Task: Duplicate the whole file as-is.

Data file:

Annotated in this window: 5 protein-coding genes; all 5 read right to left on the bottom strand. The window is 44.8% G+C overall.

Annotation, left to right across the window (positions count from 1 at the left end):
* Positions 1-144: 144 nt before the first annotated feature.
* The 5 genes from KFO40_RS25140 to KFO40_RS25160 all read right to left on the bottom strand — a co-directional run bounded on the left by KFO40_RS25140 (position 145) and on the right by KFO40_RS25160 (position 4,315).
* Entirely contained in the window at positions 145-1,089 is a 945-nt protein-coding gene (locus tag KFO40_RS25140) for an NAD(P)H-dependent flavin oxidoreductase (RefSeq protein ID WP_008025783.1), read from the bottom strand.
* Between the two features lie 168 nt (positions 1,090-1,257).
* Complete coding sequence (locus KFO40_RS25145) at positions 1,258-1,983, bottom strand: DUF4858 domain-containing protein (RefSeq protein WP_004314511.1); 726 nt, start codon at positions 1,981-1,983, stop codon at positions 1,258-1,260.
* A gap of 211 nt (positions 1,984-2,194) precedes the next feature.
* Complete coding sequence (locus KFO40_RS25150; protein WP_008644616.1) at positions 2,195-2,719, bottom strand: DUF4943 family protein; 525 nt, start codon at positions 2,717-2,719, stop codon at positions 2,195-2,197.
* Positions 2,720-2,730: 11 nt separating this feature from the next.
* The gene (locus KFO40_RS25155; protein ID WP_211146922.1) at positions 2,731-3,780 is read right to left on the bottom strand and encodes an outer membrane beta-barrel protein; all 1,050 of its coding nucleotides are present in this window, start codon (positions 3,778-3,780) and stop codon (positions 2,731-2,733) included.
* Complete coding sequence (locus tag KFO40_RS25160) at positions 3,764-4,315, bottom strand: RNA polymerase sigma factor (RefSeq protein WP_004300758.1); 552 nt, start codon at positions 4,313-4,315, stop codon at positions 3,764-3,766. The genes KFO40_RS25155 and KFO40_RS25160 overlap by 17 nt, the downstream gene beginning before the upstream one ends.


Annotated in this window: 5 protein-coding genes; all 5 read right to left on the bottom strand. The window is 44.8% G+C overall.

Annotation, left to right across the window (positions count from 1 at the left end):
* Positions 1-144: 144 nt before the first annotated feature.
* The 5 genes from KFO40_RS25140 to KFO40_RS25160 all read right to left on the bottom strand — a co-directional run bounded on the left by KFO40_RS25140 (position 145) and on the right by KFO40_RS25160 (position 4,315).
* Entirely contained in the window at positions 145-1,089 is a 945-nt protein-coding gene (locus tag KFO40_RS25140) for an NAD(P)H-dependent flavin oxidoreductase (RefSeq protein ID WP_008025783.1), read from the bottom strand.
* Between the two features lie 168 nt (positions 1,090-1,257).
* Complete coding sequence (locus KFO40_RS25145) at positions 1,258-1,983, bottom strand: DUF4858 domain-containing protein (RefSeq protein WP_004314511.1); 726 nt, start codon at positions 1,981-1,983, stop codon at positions 1,258-1,260.
* A gap of 211 nt (positions 1,984-2,194) precedes the next feature.
* Complete coding sequence (locus KFO40_RS25150; protein WP_008644616.1) at positions 2,195-2,719, bottom strand: DUF4943 family protein; 525 nt, start codon at positions 2,717-2,719, stop codon at positions 2,195-2,197.
* Positions 2,720-2,730: 11 nt separating this feature from the next.
* The gene (locus KFO40_RS25155; protein ID WP_211146922.1) at positions 2,731-3,780 is read right to left on the bottom strand and encodes an outer membrane beta-barrel protein; all 1,050 of its coding nucleotides are present in this window, start codon (positions 3,778-3,780) and stop codon (positions 2,731-2,733) included.
* Complete coding sequence (locus tag KFO40_RS25160) at positions 3,764-4,315, bottom strand: RNA polymerase sigma factor (RefSeq protein WP_004300758.1); 552 nt, start codon at positions 4,313-4,315, stop codon at positions 3,764-3,766. The genes KFO40_RS25155 and KFO40_RS25160 overlap by 17 nt, the downstream gene beginning before the upstream one ends.